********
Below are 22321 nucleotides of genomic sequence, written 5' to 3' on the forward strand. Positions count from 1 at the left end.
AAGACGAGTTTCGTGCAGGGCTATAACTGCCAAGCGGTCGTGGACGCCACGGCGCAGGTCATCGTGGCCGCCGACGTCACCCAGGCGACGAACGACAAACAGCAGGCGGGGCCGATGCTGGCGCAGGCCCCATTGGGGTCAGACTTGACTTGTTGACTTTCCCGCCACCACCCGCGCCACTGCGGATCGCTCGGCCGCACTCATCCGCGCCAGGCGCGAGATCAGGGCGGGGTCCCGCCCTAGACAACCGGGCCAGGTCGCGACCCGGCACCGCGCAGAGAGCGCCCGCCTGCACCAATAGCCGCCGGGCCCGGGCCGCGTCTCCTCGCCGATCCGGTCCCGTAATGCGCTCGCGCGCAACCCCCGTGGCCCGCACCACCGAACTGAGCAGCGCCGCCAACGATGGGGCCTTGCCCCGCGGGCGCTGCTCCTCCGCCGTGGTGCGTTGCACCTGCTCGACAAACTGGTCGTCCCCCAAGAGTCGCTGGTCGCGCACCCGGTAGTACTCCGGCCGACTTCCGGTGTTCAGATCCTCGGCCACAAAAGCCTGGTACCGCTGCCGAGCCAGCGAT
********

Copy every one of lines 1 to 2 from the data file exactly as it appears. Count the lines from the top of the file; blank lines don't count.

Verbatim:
Below are 22321 nucleotides of genomic sequence, written 5' to 3' on the forward strand. Positions count from 1 at the left end.
AAGACGAGTTTCGTGCAGGGCTATAACTGCCAAGCGGTCGTGGACGCCACGGCGCAGGTCATCGTGGCCGCCGACGTCACCCAGGCGACGAACGACAAACAGCAGGCGGGGCCGATGCTGGCGCAGGCCCCATTGGGGTCAGACTTGACTTGTTGACTTTCCCGCCACCACCCGCGCCACTGCGGATCGCTCGGCCGCACTCATCCGCGCCAGGCGCGAGATCAGGGCGGGGTCCCGCCCTAGACAACCGGGCCAGGTCGCGACCCGGCACCGCGCAGAGAGCGCCCGCCTGCACCAATAGCCGCCGGGCCCGGGCCGCGTCTCCTCGCCGATCCGGTCCCGTAATGCGCTCGCGCGCAACCCCCGTGGCCCGCACCACCGAACTGAGCAGCGCCGCCAACGATGGGGCCTTGCCCCGCGGGCGCTGCTCCTCCGCCGTGGTGCGTTGCACCTGCTCGACAAACTGGTCGTCCCCCAAGAGTCGCTGGTCGCGCACCCGGTAGTACTCCGGCCGACTTCCGGTGTTCAGATCCTCGGCCACAAAAGCCTGGTACCGCTGCCGAGCCAGCGAT